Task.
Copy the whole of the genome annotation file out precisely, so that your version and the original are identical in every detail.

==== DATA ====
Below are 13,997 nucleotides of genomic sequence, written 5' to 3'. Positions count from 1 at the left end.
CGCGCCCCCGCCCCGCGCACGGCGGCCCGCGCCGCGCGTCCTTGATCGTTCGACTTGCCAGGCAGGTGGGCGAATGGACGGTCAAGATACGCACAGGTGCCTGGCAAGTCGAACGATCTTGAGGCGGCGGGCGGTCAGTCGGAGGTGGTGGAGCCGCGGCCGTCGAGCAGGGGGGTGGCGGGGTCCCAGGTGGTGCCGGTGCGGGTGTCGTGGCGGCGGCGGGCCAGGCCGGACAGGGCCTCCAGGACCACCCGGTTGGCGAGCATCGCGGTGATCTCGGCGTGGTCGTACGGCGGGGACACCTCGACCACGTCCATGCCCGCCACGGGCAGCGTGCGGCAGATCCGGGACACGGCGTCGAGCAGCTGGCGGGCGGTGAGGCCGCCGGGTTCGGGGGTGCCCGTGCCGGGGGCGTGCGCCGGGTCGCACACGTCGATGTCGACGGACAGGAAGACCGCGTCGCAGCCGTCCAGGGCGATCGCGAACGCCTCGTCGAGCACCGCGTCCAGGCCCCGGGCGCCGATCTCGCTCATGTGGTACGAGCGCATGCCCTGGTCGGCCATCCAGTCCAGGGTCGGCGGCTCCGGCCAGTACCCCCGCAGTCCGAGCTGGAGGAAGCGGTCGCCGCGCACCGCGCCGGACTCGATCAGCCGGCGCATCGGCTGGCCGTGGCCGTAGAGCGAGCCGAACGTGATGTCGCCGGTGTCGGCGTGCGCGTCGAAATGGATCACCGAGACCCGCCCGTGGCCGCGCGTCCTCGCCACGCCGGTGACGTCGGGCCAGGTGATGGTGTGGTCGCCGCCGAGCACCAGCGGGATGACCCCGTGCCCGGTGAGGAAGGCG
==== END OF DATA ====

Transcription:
Below are 13,997 nucleotides of genomic sequence, written 5' to 3'. Positions count from 1 at the left end.
CGCGCCCCCGCCCCGCGCACGGCGGCCCGCGCCGCGCGTCCTTGATCGTTCGACTTGCCAGGCAGGTGGGCGAATGGACGGTCAAGATACGCACAGGTGCCTGGCAAGTCGAACGATCTTGAGGCGGCGGGCGGTCAGTCGGAGGTGGTGGAGCCGCGGCCGTCGAGCAGGGGGGTGGCGGGGTCCCAGGTGGTGCCGGTGCGGGTGTCGTGGCGGCGGCGGGCCAGGCCGGACAGGGCCTCCAGGACCACCCGGTTGGCGAGCATCGCGGTGATCTCGGCGTGGTCGTACGGCGGGGACACCTCGACCACGTCCATGCCCGCCACGGGCAGCGTGCGGCAGATCCGGGACACGGCGTCGAGCAGCTGGCGGGCGGTGAGGCCGCCGGGTTCGGGGGTGCCCGTGCCGGGGGCGTGCGCCGGGTCGCACACGTCGATGTCGACGGACAGGAAGACCGCGTCGCAGCCGTCCAGGGCGATCGCGAACGCCTCGTCGAGCACCGCGTCCAGGCCCCGGGCGCCGATCTCGCTCATGTGGTACGAGCGCATGCCCTGGTCGGCCATCCAGTCCAGGGTCGGCGGCTCCGGCCAGTACCCCCGCAGTCCGAGCTGGAGGAAGCGGTCGCCGCGCACCGCGCCGGACTCGATCAGCCGGCGCATCGGCTGGCCGTGGCCGTAGAGCGAGCCGAACGTGATGTCGCCGGTGTCGGCGTGCGCGTCGAAATGGATCACCGAGACCCGCCCGTGGCCGCGCGTCCTCGCCACGCCGGTGACGTCGGGCCAGGTGATGGTGTGGTCGCCGCCGAGCACCAGCGGGATGACCCCGTGCCCGGTGAGGAAGGCG